The motto of The Boy Scouts of America is Be Prepared. In this series, I have given you God’s ways to prepare yourself and your family to handle adversity by learning to see it as a normal part of life, talking about it, processing emotions and learning to take your wayward and fearful thoughts captive to God’s way of thinking.
Some of you might be wondering, this all sounds good, but where do you actually start?
Start simply. Begin by sharing a concern or hurt and ask for prayer from your family members. When you do that, your children learn that grown-ups aren’t invincible or problem free and they learn to care about their parent’s difficulties and hurts in addition to their own. Don’t forget to follow up and share how God answered their prayers or what changed in you or how you sensed his strength, love or comfort.
Second, take some time as a family to notice what’s good in the midst of hard things or to find something specific to be thankful for. You can do this while driving in the car or sitting on their beds at night before tucking them in. Review their day and ask them, “What are you thankful for today?” Or, if they faced particular hardships that day like a bad grade, a difficult relationship, or a disappointment, you can say, “Let’s look at what’s good about this situation.” Practicing looking for the good and giving thanks in all things readies you to do it more naturally in the more difficult times.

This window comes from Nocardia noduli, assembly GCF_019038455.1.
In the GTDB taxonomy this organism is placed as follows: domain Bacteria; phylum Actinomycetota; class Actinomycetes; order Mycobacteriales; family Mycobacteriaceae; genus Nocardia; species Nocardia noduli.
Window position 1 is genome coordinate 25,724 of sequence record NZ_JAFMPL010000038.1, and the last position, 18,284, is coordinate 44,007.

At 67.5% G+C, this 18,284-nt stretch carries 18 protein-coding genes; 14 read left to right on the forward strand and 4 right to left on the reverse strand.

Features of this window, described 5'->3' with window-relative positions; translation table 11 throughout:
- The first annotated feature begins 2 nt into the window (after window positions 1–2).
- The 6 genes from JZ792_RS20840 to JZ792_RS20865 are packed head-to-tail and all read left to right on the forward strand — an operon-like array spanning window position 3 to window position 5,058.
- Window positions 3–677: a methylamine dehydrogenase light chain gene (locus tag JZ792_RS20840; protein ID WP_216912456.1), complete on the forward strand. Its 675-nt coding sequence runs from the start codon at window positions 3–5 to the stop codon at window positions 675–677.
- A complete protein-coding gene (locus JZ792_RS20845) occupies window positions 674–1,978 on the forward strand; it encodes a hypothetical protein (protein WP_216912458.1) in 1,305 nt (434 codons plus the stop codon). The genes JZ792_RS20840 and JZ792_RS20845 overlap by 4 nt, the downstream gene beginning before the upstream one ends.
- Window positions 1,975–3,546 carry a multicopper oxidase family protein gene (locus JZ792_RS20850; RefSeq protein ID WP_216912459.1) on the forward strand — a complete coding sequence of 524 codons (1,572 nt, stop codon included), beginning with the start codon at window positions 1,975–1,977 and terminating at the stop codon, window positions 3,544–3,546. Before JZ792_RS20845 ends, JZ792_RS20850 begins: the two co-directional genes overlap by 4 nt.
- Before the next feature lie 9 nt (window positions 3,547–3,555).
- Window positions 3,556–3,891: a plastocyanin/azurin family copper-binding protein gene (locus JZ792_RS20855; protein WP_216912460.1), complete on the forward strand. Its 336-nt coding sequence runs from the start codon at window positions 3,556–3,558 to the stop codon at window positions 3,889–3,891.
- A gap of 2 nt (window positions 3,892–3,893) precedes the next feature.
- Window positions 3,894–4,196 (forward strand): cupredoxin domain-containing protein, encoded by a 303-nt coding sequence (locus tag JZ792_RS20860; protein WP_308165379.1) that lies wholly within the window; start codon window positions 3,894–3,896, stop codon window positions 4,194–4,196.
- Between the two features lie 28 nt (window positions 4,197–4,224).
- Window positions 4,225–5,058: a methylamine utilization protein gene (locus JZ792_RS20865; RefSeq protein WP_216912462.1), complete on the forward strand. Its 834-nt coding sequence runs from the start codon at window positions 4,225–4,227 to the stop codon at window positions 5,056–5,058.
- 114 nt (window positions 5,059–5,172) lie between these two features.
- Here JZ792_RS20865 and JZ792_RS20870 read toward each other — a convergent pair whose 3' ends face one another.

The next step might be to work together to practice handling small trials in a godly way. Like an athlete trains for an important game or a musician practices for her concert, we too can train ourselves to be godly by practicing handling the minor irritants and disappointments of life in a God-honoring way. When you burn dinner, the washing machine overflows, or the kids spill their milk for the third time, your response reveals your theology of suffering, regardless of what you preach. As you practice handling small irritants with grace, when the harder trials happen, we’re more prepared (1Timothy 4:7).
In my book, How to Live Right When Your Life Goes Wrong, I give a five-step process called The TRUTH Principle that helps us move our faith from our head to our heart, especially during times of difficulty. Recently a young mother came up to me during a retreat I was speaking at and shared that her daughter’s teacher had taught the children how to walk through the steps of The TRUTH Principle throughout the school year, and they had been practicing the steps in school. When the woman’s husband (the child’s father) lost his job, the little girl volunteered to do family devotions that evening. She taught the entire family the steps of The TRUTH Principle and together their family moved through that difficulty in a God honoring way.
Over the past four weeks, I have given you specific strategies which can help you navigate life’s storms with greater family cohesiveness and joy. With small steps and regular practice, these tools will help your family navigate safely even when you’re thrust into the dark waters of adversity. But, like my unused emergency ladder stored in my upstairs closet in a sealed box, they will be only be useful to you in a crisis if you practice using them ahead of time.
How has your family approached adversity?
Do you have a game plan?